It's slightly above freezing, the sun is shining, and a lovely little box from Vesey's seeds arrived a few days ago, full of seeds that rattled happily in their envelopes as they waited to be planted. So today myself, my sister B and good friend J sat at the table divvying up seeds (really, when one gets 100 corn seeds in a package, sharing them becomes a great way to keep costs down. And there's no way I'm going to plant 800 carrots) and thinking ahead to warm days and fresh veggies.
Of course it will lead to my annual internal debate: does one scold kids for eating before supper if what they've done is wandered through the garden and helped themselves to some sweet beans and peas, hanging from their little vines and looking oh-so-good? I don't think so. If they are going to snack and 'ruin their appetites' with veggies as fresh and clean as they come, I'm not going to complain. Last year R became an expert at making a walking salad - some beans here, a couple of chives to season it, a few lettuce leaves there, a tomato still warm from the sun... aaaaah. Vegetables never tasted so good.
Unfortunately, the slugs seem to agree with me and I don't want to find their slimy little trails across an otherwise picture-perfect tomato this year. Last year we made a few inroads when during the fall garden cleanup, the chickens had an outing and busily scratched around in the garden, little feathered rototillers digging and pouncing on any poor insect (ha! no pity from me) that strayed across their paths. Turning over the boards I'd used to keep growth down in the paths was like inviting the hens to a buffet as they walked up the boards picking off slugs as they went. And with all that walking and scratching and eating came ... ahem ... fertilizing. Chicken manure is apparently wonderful with plenty of nitrogen for plants, but so much so that it will burn them unless it's given some time to break down.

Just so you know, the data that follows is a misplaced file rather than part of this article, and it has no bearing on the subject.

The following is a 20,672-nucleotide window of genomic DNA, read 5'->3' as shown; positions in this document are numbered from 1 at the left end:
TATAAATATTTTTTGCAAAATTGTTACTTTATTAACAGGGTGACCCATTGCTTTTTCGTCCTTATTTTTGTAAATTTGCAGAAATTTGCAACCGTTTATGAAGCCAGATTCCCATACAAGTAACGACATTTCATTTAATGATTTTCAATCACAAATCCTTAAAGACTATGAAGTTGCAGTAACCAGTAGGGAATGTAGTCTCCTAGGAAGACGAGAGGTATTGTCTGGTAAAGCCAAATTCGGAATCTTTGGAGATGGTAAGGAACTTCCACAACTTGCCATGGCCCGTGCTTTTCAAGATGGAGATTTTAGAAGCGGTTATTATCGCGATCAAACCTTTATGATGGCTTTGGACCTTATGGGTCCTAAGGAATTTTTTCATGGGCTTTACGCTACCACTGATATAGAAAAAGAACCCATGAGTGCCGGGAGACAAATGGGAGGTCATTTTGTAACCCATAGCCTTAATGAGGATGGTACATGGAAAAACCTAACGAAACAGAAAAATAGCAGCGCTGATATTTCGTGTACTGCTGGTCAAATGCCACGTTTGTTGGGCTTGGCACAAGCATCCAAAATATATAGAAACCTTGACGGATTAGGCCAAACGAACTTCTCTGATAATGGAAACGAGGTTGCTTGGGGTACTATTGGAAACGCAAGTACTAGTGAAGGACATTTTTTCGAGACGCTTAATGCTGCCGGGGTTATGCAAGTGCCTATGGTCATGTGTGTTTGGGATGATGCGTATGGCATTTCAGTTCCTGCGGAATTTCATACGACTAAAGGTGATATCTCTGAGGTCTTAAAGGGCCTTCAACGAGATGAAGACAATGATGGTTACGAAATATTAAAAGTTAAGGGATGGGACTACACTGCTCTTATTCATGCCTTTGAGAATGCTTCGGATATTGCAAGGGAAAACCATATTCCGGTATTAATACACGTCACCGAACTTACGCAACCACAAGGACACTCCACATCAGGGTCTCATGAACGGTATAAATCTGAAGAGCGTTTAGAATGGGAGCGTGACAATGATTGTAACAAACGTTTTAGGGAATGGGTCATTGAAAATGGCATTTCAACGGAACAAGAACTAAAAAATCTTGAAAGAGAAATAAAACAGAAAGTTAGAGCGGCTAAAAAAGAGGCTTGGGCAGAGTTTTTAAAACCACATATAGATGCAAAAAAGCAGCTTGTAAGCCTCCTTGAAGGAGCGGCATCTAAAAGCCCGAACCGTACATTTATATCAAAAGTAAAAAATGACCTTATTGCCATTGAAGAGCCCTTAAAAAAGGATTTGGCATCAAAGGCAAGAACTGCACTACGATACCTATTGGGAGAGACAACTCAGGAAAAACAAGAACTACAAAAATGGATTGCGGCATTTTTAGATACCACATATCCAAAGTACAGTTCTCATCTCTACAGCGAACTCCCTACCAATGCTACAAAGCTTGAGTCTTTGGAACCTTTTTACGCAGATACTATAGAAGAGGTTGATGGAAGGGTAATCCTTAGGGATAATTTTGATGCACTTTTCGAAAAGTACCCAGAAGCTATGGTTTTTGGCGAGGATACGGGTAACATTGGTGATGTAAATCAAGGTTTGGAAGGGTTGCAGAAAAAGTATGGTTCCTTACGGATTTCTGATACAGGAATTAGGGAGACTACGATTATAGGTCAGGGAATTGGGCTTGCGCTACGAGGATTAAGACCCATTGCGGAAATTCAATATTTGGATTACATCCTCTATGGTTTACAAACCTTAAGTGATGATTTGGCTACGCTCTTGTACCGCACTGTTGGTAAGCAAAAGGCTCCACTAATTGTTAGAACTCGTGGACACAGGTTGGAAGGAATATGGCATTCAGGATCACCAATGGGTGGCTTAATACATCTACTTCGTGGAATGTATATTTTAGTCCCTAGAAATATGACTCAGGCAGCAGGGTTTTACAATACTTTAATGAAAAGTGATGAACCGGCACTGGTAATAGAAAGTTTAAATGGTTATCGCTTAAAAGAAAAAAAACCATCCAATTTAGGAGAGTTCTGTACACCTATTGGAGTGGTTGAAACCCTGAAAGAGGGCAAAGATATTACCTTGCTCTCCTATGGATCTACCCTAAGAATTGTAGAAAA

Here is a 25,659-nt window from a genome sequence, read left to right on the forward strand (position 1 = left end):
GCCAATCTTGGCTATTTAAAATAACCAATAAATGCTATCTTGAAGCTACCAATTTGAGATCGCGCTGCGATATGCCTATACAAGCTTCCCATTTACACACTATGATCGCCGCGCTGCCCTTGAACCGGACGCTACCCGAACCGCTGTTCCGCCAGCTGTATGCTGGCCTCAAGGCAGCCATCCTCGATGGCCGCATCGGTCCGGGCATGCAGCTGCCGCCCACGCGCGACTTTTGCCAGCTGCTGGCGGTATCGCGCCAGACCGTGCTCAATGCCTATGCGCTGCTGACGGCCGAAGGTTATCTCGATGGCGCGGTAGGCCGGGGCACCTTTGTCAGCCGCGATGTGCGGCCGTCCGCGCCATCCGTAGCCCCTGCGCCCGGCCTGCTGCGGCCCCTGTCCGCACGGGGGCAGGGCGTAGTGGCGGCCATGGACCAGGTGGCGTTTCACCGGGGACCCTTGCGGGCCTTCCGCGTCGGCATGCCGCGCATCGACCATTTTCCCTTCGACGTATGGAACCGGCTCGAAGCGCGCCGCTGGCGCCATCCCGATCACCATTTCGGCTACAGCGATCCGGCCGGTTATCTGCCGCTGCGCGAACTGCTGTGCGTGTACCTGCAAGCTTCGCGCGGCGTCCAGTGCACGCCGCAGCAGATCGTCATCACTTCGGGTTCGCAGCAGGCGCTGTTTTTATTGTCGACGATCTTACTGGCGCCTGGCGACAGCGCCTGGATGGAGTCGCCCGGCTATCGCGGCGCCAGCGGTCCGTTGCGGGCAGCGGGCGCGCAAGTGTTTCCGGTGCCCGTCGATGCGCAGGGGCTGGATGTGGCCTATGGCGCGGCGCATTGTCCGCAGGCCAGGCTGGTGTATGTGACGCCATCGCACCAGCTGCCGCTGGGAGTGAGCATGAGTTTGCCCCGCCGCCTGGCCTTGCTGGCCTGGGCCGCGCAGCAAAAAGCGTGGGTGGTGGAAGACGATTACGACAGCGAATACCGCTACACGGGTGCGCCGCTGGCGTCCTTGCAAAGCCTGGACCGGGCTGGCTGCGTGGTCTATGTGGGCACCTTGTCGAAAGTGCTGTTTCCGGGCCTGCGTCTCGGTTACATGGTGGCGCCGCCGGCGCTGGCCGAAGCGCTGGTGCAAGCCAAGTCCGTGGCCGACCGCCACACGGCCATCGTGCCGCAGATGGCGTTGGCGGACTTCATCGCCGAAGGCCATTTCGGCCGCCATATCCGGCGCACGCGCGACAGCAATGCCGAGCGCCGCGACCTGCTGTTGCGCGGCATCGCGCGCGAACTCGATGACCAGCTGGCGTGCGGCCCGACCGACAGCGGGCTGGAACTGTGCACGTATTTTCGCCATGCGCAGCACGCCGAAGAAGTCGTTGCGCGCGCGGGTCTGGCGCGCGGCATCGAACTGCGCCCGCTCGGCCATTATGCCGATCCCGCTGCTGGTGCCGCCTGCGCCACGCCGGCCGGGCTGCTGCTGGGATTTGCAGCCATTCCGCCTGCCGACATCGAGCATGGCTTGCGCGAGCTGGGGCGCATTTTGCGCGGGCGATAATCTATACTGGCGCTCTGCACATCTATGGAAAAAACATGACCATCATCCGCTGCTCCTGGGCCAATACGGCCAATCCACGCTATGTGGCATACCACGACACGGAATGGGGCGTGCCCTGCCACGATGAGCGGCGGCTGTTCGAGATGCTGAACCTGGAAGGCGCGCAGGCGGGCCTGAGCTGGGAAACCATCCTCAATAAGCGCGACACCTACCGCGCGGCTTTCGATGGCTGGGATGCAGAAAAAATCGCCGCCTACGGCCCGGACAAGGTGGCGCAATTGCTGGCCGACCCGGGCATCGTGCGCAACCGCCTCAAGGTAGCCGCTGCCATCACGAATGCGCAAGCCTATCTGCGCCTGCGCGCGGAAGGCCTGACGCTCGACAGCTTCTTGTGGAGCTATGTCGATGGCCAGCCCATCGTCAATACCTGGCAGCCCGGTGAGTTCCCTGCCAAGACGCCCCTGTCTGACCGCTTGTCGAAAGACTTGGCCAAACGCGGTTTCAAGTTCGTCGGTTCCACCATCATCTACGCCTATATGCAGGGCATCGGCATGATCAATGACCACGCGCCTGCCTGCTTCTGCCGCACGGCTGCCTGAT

So today I find myself longing again for spring. Drip, drip, goes the ice. Wonder if winter is through with us just yet? Hmm.